Park ranger and naturalist Paul Fugate set out on a short hike in Chiricahua National Monument on Jan. 13, 1980, and he never returned.
Searchers on foot, with tracking dogs and in helicopters and light planes scoured the rugged landscape 120 miles southeast of Tucson, to no avail.
A hypnotist was called in to jog the memory of a park employee who had seen two men driving out of the park in a pick-up truck with Fugate, 42, apparently unconscious, in the cab between them.
The National Park Service offered rewards for information about Fugate's disappearance.
In July 1983, based on new leads, a Cochise County Sheriff's Office official announced Fugate had been murdered and that the arrest of "more than one person" was imminent. However, no one has ever been charged.
More than eight years after his disappearance, and without having found his body, Fugate was declared dead.
IN THEIR OWN WORDS
Last month, more than 30 years after he vanished, Fugate's family and friends gathered at Chiricahua National Monument for the dedication of a memorial plaque. Nearby they planted an apple tree.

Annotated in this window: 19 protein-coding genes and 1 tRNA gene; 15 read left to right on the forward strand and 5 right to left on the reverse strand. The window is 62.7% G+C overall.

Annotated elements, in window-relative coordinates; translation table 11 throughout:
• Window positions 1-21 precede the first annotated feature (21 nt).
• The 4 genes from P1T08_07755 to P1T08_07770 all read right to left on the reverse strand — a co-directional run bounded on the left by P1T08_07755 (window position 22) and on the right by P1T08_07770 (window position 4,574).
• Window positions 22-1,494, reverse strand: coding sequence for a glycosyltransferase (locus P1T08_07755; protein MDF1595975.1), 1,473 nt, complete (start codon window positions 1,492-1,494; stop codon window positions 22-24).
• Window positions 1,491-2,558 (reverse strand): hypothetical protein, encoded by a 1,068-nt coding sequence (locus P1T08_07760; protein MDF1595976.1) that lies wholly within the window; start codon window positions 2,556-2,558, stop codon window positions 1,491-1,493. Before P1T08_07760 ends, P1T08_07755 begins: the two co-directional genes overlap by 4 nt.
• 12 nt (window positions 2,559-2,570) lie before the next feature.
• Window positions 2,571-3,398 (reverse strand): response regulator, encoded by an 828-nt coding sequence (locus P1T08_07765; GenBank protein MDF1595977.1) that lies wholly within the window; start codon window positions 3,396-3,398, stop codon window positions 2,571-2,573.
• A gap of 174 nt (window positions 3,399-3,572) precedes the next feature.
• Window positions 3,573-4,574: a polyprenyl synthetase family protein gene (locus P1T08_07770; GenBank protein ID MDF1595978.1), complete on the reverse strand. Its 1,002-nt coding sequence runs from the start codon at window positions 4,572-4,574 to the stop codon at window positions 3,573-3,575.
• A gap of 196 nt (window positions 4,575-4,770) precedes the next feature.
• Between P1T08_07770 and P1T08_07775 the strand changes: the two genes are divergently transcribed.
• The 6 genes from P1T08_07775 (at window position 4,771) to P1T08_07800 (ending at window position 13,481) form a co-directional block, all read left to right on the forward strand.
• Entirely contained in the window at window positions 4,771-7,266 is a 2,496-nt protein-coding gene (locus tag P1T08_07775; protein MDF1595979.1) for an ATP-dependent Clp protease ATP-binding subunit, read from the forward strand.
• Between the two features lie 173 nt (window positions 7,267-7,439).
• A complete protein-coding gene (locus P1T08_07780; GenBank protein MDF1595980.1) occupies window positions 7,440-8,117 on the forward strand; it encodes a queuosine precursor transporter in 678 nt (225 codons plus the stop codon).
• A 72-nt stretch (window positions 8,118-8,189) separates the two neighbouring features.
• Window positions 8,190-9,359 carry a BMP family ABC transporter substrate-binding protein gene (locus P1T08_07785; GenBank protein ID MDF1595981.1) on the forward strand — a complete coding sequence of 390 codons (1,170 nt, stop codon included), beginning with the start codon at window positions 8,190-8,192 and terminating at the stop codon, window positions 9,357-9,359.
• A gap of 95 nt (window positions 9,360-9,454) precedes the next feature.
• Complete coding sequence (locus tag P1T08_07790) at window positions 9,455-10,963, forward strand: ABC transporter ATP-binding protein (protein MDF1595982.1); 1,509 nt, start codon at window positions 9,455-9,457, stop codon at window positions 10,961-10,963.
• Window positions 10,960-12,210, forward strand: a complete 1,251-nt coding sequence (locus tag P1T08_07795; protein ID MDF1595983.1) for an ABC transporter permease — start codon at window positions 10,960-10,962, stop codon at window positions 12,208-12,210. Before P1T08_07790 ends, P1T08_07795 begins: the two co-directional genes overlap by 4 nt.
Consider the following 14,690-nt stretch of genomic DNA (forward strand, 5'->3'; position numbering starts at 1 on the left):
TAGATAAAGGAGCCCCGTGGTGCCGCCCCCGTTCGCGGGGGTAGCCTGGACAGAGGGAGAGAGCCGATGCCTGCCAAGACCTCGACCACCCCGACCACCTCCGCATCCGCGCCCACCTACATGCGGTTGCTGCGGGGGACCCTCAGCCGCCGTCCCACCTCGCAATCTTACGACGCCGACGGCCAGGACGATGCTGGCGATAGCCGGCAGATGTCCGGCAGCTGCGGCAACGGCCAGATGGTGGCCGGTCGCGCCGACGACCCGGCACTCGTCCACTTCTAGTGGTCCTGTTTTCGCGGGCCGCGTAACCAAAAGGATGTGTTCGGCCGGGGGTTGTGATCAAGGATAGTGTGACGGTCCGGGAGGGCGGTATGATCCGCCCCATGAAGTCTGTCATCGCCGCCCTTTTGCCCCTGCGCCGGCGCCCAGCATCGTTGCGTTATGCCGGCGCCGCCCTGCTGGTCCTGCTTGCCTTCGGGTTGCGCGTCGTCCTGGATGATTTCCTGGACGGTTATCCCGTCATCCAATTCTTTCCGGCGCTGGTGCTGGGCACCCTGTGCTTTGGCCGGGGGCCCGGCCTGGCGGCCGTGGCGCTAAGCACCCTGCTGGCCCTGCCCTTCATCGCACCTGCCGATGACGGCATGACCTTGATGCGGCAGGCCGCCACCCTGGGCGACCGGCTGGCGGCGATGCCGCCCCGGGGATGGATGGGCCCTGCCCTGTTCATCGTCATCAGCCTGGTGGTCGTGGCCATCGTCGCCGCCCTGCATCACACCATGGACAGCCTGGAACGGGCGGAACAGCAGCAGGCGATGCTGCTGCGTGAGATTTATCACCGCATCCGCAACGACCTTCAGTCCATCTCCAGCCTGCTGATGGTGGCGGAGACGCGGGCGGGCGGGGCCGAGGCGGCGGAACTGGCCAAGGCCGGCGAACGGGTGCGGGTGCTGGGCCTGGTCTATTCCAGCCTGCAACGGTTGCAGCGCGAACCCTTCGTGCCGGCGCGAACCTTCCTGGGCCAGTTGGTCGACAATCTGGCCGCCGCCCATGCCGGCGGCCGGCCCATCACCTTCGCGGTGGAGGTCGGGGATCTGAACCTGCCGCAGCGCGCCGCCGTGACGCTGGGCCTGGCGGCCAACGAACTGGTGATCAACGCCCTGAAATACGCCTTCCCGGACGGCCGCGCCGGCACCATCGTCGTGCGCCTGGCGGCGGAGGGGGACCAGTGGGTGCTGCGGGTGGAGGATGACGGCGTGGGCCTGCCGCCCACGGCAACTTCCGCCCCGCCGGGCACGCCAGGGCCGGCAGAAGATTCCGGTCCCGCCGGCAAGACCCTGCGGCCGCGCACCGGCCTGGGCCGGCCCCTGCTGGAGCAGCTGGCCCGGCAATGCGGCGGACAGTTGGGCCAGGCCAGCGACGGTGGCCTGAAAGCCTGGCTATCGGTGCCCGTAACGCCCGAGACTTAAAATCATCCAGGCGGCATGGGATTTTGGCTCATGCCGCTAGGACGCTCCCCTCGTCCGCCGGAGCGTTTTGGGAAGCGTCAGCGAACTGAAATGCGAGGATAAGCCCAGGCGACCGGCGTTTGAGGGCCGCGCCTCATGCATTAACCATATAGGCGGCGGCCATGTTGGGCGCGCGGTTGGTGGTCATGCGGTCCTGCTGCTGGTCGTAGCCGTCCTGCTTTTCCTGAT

Memories of her husband remain fresh for Dody Fugate, who resides in New Mexico. The tree brought back fond recollections for Dody Fugate.
"Paul had a a friend at the park who was a javelina. His name was Lone Pig, and he loved apples. He would lay on Paul's porch and listen to music, except he didn't like rock 'n' roll," Dody Fugate said. "I was wondering why Paul was buying so many vegetables. I thought he was getting healthy."
But the fresh produce was for Lone Pig. The javelina was picky, inspecting each vegetable before making his selection, but when Fugate tossed his prickly friend an apple, "he would catch it in the air like a Frisbee," Dody Fugate said of the beloved javelina.
ABOUT THE SERIES
The Star will feature some of the Tucson -area violent crimes that remain unsolved - sometimes many years later.
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